Cruise your way to adventure with P&O
THERE is the expression "the mouth went dry with fear". We all know it, but how many have actually experienced it?
I certainly never had, although I'd read it in many books. However, my turn came when I was half way up the tunnel on P&Os ship Pacific Eden in the middle of the Coral Sea.
I was strapped into a flying fox and ready to take a leap of faith off the ship's tunnel (actually a deck near the tunnel) and my mouth actually went dry with fear. I'd already climbed up many steep steps to the tunnel from the ship's top deck where The Edge, P&Os Adventure Park at sea featured more than 20 different adrenaline- inducing activities.
All my cruise mates had had a turn on the flying fox and had all come off exhilarated, eyes and expressions alight like children's on Christmas morning.
I was the last one the group to take my turn. But once up there, strapped in and ready (complete with hard hat), with two kindly crew members coaxing me just to step off into the air and let the flying fox whizz me across the long (so very long) deck to the other side, I turned into a quivery mass of jelly. Never before had I experienced the dry-mouthed fear.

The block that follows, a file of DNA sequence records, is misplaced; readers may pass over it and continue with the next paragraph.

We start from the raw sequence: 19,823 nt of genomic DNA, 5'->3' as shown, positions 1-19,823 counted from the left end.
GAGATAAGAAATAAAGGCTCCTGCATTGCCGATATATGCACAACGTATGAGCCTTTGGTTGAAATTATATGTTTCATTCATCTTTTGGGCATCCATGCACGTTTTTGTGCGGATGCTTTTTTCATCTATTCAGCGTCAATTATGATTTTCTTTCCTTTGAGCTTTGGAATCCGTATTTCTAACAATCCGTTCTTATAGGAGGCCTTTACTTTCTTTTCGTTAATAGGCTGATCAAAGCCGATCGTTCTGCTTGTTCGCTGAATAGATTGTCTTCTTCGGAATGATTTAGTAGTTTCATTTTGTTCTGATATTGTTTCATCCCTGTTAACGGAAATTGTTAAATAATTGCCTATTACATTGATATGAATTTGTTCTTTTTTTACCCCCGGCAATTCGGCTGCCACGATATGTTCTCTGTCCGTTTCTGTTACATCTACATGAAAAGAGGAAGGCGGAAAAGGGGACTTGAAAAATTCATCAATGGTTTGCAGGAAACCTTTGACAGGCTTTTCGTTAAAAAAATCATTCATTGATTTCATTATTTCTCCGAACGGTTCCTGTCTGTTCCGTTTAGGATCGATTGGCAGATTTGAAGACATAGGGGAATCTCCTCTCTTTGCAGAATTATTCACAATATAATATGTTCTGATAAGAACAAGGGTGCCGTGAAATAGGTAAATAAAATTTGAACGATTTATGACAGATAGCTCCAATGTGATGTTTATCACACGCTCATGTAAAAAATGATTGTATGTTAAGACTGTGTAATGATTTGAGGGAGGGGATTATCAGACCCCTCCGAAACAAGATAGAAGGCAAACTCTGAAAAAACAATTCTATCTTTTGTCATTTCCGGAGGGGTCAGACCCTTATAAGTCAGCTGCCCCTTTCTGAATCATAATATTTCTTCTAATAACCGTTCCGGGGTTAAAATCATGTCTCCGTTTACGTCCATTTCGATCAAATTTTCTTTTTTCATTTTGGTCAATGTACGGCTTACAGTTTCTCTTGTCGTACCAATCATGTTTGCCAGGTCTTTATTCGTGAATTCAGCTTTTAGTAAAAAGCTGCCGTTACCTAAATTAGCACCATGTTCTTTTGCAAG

It was the wind you see. You are so very high up there with the ship's enormous funnel and the wind is ferocious. Then there is the blue ocean 360 degrees around you, all the way the horizon. Nothing but ocean and sky and you up there ready to jump into oblivion. You need to have faith. I didn't. I just couldn't do it. And I cursed myself because I knew it would have been exhilarating, and seniors need all the thrills they can get. Climbing back down from the funnel with the wind pounding me was probably harder than whizzing along the flying fox.
Maybe another time. And it must be said, everyone in our group was younger than this senior writer by a good 10 years.
Don't let me put you off. It's very safe.
P&O's adventure park caters for adults and children, those who like to climb and swing and race and jump and frolic on parts of the ship normally not seen by cruisers.
Ropes, swings, laser tag, slack lines, Segways, flying fox lines, funnel climbs are all there...and to think, cruising used to be all about the bingo and the buffet. Now it is about being in the middle of a large floating adventure playground.
Of course there still is the bingo, the theatre, the classes, the restaurants, the entertainment - all genteel activities we associate with cruising.
It's just that sometimes you like to challenge yourself when on holiday. You just have to have the confidence to go through with it. If not, go with the grandchildren, they'll love it.
Pacific Eden is based in Sydney until February before she starts to make her way around the country again: Melbourne, Adelaide, Freemantle, Asia and back to Cairns.
Full itineraries for Pacific Eden and her sister Pacific Aria at pocruises.com.au.